The National Association of Boards of Pharmacy® (NABP®) published the September 2018 Internet Drug Outlet Identification Program Progress Report for State and Federal Regulators. This report shows how social media sites can lead consumers to dangerous rogue pharmacy sites through simple keyword searches.
During a four-week study, the Association performed keyword searches on multiple social media platforms and easily found posts leading to rogue pharmacy websites selling commonly counterfeited and/or abused prescription medications. On the social media platform Pinterest, for example, NABP found 66 posts promoting the sale of medications, and 38% of these posts provided links to websites selling prescription medicines illegally. Characteristics of these illegal sites include selling medicine that was not approved by the United States Food and Drug Administration, not requiring a prescription, and selling controlled substances.
Keyword searches performed on Instagram, Facebook, Twitter, Reddit, and eBay garnered similar results. Keywords and terms used to perform the searches included “Viagra,” “Ciprofloxacin” (brand name Cipro®), and “Xanax for sale online.” This review of social media sites was a subset of NABP’s ongoing study of online drug sellers, which has found that 95% of websites selling prescription drugs online are doing so illegally.
NABP has been working with social media companies and other stakeholders to protect consumers from fake pharmacies. One example is Twitter’s and Snapchat’s requirement that advertisers of pharmacies and pharmacy products must be verified by NABP. In addition, NABP shared the results of the study with representatives from Pinterest, who said they are aware of the problem and are taking steps to further reduce the number of illicit Pins that slip through their filters. As Americans’ reliance on social media platforms for news and information has grown in recent years, it is expected that the prevalence of rogue online pharmacies in these spaces will also increase. The goal is for social media companies to take steps and use available resources to screen and monitor their platforms for harmful content linking to illegally operating websites.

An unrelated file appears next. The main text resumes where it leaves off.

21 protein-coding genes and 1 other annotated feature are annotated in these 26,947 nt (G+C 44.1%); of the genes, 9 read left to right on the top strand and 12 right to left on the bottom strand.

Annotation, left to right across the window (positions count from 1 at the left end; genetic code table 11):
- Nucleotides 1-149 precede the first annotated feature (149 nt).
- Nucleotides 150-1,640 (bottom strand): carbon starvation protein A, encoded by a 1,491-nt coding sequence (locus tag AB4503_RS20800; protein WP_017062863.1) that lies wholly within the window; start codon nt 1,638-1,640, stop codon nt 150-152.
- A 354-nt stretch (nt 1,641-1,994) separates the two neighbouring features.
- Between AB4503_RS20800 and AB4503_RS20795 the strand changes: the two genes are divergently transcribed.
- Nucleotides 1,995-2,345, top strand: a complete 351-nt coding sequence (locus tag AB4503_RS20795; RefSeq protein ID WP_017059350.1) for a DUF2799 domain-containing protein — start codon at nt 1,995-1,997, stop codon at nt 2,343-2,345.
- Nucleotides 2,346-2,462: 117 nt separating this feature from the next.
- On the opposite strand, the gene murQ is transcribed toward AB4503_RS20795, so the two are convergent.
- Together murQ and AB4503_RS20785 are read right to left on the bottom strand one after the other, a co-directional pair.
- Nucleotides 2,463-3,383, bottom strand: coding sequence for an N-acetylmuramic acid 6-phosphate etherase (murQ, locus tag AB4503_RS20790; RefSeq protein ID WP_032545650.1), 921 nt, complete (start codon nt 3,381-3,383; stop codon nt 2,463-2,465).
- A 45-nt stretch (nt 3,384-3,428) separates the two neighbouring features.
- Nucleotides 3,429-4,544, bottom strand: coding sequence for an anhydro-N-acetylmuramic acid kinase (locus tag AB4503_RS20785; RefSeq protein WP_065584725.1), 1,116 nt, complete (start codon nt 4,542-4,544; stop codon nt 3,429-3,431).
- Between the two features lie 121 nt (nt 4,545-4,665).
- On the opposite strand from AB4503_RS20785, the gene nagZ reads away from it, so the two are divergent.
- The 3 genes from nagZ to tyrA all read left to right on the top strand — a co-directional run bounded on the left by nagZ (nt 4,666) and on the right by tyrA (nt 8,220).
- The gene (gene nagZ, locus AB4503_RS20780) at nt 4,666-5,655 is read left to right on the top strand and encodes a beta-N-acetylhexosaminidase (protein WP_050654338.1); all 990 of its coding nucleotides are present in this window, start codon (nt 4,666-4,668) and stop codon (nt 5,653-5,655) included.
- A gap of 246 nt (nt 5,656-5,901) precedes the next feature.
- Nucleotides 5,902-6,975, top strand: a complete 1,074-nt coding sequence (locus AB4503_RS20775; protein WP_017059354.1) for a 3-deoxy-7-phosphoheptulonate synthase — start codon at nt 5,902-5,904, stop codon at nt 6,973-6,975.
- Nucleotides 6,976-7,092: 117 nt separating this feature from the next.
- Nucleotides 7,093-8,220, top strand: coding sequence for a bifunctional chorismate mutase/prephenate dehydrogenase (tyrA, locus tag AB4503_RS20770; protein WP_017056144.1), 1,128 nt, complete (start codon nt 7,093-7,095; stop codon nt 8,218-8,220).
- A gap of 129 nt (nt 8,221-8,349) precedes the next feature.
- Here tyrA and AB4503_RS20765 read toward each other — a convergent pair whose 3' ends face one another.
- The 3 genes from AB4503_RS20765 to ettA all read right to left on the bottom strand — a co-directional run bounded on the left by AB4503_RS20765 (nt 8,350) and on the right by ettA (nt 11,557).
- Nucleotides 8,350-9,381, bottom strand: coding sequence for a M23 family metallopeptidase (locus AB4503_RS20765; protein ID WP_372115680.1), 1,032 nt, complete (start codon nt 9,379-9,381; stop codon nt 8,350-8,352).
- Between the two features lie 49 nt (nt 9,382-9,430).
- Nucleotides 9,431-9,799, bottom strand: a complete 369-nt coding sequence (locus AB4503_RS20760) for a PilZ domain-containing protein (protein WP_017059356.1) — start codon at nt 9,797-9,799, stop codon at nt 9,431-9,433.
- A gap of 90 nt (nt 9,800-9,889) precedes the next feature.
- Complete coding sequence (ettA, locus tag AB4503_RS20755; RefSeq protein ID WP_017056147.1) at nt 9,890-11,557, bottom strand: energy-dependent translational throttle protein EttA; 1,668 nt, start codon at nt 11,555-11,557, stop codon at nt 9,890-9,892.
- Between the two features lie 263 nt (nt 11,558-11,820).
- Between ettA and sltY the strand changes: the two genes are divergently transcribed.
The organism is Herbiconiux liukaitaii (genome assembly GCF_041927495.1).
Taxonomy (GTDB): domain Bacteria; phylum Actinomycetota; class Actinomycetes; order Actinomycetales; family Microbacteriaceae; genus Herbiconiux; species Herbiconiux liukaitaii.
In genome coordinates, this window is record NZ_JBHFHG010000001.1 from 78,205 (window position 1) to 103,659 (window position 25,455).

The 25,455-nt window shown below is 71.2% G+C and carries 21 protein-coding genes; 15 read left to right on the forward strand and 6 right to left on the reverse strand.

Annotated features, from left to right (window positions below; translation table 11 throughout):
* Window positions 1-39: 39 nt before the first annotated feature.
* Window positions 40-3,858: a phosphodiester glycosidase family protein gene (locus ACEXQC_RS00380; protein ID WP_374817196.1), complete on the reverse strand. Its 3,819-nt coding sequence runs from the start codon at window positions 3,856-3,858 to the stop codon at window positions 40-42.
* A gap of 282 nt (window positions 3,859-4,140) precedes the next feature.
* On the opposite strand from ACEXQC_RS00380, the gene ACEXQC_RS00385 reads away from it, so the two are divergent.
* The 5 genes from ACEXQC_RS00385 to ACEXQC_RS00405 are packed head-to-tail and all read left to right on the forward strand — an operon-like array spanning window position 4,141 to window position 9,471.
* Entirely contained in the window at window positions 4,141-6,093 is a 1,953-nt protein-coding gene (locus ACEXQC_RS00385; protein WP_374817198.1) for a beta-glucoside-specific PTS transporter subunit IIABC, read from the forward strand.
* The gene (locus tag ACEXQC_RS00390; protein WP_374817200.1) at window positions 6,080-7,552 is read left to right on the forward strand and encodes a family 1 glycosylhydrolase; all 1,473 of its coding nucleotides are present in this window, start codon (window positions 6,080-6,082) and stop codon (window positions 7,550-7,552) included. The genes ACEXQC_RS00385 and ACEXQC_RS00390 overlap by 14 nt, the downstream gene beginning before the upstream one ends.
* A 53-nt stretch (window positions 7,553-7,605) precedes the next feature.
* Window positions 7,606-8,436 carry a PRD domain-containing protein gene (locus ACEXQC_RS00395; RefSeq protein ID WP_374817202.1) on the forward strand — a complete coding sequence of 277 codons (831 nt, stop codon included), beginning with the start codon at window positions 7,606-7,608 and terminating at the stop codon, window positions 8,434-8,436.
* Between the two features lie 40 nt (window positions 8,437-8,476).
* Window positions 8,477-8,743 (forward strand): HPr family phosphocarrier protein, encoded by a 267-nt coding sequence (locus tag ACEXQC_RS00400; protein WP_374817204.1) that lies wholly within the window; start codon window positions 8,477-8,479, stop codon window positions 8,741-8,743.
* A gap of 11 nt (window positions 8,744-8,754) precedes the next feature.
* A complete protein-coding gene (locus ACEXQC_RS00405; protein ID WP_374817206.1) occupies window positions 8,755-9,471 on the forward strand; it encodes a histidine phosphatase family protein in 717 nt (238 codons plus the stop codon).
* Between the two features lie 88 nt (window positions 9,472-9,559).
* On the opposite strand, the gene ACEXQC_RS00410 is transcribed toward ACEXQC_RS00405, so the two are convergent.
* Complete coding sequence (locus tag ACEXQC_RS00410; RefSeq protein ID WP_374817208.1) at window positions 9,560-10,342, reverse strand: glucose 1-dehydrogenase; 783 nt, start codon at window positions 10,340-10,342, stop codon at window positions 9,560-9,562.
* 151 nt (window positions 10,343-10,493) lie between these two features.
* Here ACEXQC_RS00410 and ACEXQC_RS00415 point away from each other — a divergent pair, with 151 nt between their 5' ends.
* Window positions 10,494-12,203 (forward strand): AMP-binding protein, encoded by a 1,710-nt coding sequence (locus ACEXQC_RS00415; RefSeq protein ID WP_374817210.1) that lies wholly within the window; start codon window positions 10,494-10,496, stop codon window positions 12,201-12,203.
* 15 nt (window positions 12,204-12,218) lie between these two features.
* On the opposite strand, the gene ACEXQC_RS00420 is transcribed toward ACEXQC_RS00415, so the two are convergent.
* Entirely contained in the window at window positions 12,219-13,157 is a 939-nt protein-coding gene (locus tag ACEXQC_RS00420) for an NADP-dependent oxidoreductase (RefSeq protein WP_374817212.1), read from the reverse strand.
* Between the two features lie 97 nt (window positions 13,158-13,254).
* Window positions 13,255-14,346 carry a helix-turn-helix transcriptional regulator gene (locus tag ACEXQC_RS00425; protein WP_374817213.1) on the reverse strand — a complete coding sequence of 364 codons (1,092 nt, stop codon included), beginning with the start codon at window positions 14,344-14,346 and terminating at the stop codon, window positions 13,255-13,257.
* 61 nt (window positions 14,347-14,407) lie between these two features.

Consumers who buy medicines from NABP-verified websites can be confident they are buying medicine from trustworthy, legitimate pharmacies. An easy way to know that a website has been verified by NABP is to look for the .pharmacy domain at the end of the web address. A list of safe online pharmacies and related resources can be found on the Find a Safe Site page of www.safe.pharmacy.
Read the full report and learn more about social media sites and rogue online pharmacies by visiting the Program and Committee Reports page in the Publications and Reports section of www.nabp.pharmacy.
NABP is the independent, international, and impartial Association that assists its state member boards and jurisdictions for the purpose of protecting the public health.